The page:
Python Ternary Operator with example

when it comes to learning to code Python, you'll soon discover that mastering the fundamentals is essential. One fundamental tool that can greatly enhance your Python coding skills is the ternary operator.

The ternary operator is a valuable tool to have in your programming arsenal. It allows you to write conditional statements in a single line, making your code more compact and elegant. In this blog post, we will explore the Python ternary operator and provide examples of how to use it effectively.

what is the Ternary Operator?

The ternary operator in Python is a concise way to write simple conditional expressions. It is also known as the conditional operator or the ternary conditional operator. The syntax of the ternary operator is as follows:

<expression_if_true> if <condition> else <expression_if_false>

Here's how it works: If the condition is true, the expression before the 'if' keyword is evaluated and returned; otherwise, the expression after the 'else' keyword is evaluated and returned. It's a easy and compact way to replace simple 'if-else' statements.

Examples of Python Ternary Operator

Let's dive into some practical examples to see how the Python ternary operator can simplify your code as you learn to code Python basics effectively.

Assigning a Value Based on a Condition

# Using a ternary operator to assign a value based on a condition

age = 12
message = "You are eligble for govt group exam" if age < 30 else "You are not eligble for govt group exam"
print(message)  # Output: You are not eligble for govt group exam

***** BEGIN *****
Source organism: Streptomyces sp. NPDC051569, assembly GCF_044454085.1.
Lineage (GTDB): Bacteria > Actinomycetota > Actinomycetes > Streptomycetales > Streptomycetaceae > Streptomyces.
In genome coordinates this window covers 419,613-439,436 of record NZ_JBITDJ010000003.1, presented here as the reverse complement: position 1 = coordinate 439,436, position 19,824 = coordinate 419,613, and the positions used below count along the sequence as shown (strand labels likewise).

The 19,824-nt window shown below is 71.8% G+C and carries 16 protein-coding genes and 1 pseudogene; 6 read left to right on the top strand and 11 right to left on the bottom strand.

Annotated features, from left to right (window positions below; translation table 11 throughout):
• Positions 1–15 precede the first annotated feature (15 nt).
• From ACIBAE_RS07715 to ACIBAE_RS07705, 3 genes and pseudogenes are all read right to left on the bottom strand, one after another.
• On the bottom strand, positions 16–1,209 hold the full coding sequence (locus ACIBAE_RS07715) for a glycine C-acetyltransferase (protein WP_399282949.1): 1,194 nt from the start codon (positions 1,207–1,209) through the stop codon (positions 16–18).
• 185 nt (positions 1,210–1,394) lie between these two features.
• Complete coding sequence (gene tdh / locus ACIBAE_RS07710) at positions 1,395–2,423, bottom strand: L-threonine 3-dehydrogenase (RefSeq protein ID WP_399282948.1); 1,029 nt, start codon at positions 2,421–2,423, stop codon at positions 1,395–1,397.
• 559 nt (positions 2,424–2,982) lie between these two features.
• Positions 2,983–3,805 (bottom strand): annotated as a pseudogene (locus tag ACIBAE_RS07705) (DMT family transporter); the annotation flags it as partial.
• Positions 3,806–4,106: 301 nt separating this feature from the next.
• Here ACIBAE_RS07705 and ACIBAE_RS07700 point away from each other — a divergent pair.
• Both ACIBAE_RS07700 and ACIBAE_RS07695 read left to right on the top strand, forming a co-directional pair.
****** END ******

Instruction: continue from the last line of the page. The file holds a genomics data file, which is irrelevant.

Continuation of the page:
In this example, we assign the value of 'message' based on the condition 'age < 30'. If the condition is true, the first expression ("You are eligble for govt exam") is assigned to 'message'. Otherwise, the second expression ("You are not eligble for govt exam") is assigned.

Returning Values from a Function

You can use the ternary operator to return values from functions based on conditions.

# Returning a value from a function using a ternary operator
def get_discount(purchase):
    return 0.2 if purchase < 1000 else 0.1

print(get_discount(800))  # Output: 0.2
print(get_discount(1100))  # Output: 0.1

In this example, the get_discount function returns a discount rate based on the Purchase passed as an argument.

List Comprehension

The ternary operator is often used in list comprehensions to conditionally transform elements in a list.

# Using a ternary operator in list comprehension
numbers = [1, 2, 3, 4, 5]
squared = [x**2 if x % 2 == 0 else x for x in numbers]
print(squared)  # Output: [1, 4, 3, 16, 5]

Here, we square the even numbers in the numbers list while leaving the odd numbers unchanged.

Dictionary Initialization

You can also use the ternary operator when initializing dictionary values conditionally.

# Initializing dictionary values using a ternary operator
age = 25
user_info = {"status": "application accept" if age < 30 else "application not accepted for age above 30"}
print(user_info)  # Output: {'status': 'application accept'}

In this case, the user_info dictionary is populated based on the age of the user.

When to Use the Ternary Operator

The ternary operator is most suitable for simple, one-liner conditional expressions. While it can make your code more concise and readable when you learn to code basics effectively and it's essential to maintain code clarity. Avoid nesting ternary operators or using them for complex logic, as it can harm readability.

The Python ternary operator is a powerful tool for writing concise and readable code when dealing with straightforward conditional expressions. It allows you to streamline assignments, function returns, list comprehensions, and dictionary initialization. By understanding how to use the ternary operator effectively, you can enhance the elegance and readability of your Python code.

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